Five newsrooms awarded SPJ Florida’s High School Newsroom Grant
SPJ Florida is pleased to announce that this year’s High School Newsroom Grants were awarded to:
- The Reef at Coral Shores High School in Tavernier
- Columbian Media at Columbia High School in Lake City
- Dunedin High School Newspaper at Dunedin High School in Dunedin
- The Talon at East Lake High School in Tarpon Springs
- Student newspaper at Blake High School in Tampa
With the board approving to double the budget of the grant, the committee was able to give out more grants to deserving newsrooms. This year, grants of $100 to $500 were allotted to the chosen schools, depending on their needs.
“This was my first time helping with the grant program and I loved every minute of it. It was both exciting and fulfilling to help young reporters who, much like their older colleagues, are often under-resourced,” said Giuseppe Sabella, who serves on the SPJ Florida board of directors. “High school newsrooms represent the future of the Fourth Estate. Cities and towns throughout Florida will soon look to these budding journalists for information about their communities and elected officials. I always look forward to supporting the students in their journey.”
Michael Malcom-Bjorklund, the adviser for Columbian Media at Columbia High School, shared how he inherited the news program with only $17. Even so, he wanted to help his students create a new television program that would cover events, including the high school’s sporting events that are so important to the students. The grant money will go towards purchasing new equipment for the students to learn TV production.
“In Columbia County, residents support their CHS students and teams with passion, and this pandemic has cost them opportunities to watch their Tigers on the field, on the pitch, on the court, and on the stage,” Malcom-Bjorklund wrote. “We would absolutely love to have the opportunity to bring the Tigers to their homes and this is really only possible with your gracious support. Having the ability to broadcast games and events to those at home during the quarantine would truly be a blessing.”
Other applicants were also lacking the most basic for the newsrooms. At Blake High School in Tampa, journalism adviser Malorie Paine told the committee how when she inherited the program, her students didn’t have SD cards or battery chargers for their cameras.
“We’re lacking many basic technology needs for our program,” she explained. “I’m rebuilding a program that has unfortunately been neglected for a long time. The students have a bright future, but we need a few things that are standing in our way of success.”
It can also be tough for new programs to get on their feet. Jennifer Webb, who teaches English and journalism at Coral Shores High School in Tavernier, started up The Reef with its inaugural staff of journalists. However, without professional cameras, they were relying on their cameras phones — and not every student is able to afford the most up-to-date smart phone. The grant will go towards the purchase of a camera to help the students take better photos and videos.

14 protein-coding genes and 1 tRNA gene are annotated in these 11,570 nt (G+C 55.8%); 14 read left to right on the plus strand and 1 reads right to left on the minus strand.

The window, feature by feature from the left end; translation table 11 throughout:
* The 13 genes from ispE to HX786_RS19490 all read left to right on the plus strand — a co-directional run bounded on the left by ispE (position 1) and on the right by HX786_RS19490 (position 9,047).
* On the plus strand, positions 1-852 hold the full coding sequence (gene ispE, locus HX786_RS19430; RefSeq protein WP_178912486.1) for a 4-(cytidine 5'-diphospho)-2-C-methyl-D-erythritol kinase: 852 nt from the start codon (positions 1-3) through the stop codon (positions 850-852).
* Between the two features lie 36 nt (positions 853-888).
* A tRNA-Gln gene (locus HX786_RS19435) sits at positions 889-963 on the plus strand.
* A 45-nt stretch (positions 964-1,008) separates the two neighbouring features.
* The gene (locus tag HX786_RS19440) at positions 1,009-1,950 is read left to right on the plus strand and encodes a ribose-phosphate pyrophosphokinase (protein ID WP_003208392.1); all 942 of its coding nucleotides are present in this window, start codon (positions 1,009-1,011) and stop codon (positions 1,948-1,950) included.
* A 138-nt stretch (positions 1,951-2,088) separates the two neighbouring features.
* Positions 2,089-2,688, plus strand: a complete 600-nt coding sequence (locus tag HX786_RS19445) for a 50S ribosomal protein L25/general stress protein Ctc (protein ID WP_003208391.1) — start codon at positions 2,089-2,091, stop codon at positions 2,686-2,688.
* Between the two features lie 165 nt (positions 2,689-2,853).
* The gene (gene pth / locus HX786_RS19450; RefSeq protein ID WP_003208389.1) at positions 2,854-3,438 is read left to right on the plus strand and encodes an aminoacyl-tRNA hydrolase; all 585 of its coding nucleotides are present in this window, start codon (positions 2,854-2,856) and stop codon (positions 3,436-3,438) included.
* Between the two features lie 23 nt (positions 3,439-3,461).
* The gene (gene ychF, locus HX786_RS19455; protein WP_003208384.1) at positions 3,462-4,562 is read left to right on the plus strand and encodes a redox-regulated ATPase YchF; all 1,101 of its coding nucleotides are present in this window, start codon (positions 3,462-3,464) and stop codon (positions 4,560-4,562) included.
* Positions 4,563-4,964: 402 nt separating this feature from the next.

For older programs, they’ve seen a decline in ad revenue, especially during the pandemic. Tara Barbieri, the adviser for The Talon at East Lake High School in Tarpon Springs, said the 16-page color issue is now completely online. With local businesses struggling this last year, it’s been hard to find sponsorship to keep The Talon afloat.
“We have had to go entirely online. That, though, still comes with a price and even with the student donations that we were allowed to collect, I ended up paying for a good portion of the renewal fee,” Barbieri said. “With some additional funding, we might be able to publish a print edition to honor our seniors who are having anything but a typical senior year experience.”
Roseann Kuerzi at Dunedin High School can relate. Because of the pandemic, her newspaper and yearbook staff is attending school in person and online. The 28 students at school are currently sharing four desktop computer, which don’t work half the time.
“They need stability and reliable equipment so they can get out there, get the news, get the interviews — but they can’t,” she explained. “They feel like there is no use to ‘hurry’ since they hurry only to ‘wait.’ Many have jobs, a ton of homework and cannot do this from home. The kids are trying to bring normalcy and build a culture on campus but the lack of supplies is taking its toll on the kids. They are doing their best with the little they have.”
Thankfully, with the grant they are closer to purchasing more equipment for students to do their work at school.
This small sampling of high school newsrooms represents the norm across the state — journalism programs typically receive little to no funding, and teachers who are passionate about what they do often have to step up to keep things moving. With this grant program, SPJ Florida hopes to alleviate the stress of these advisers and their students and focus on learning more about journalism and its many different opportunities.
“Every year we have a tough time deciding who to give the money to, as there are so many programs who need the help,” said committee chairwoman, Christiana Lilly. “We encourage everyone who supports journalism and the First Amendment to help your local schools, as this is often where future journalists are born.”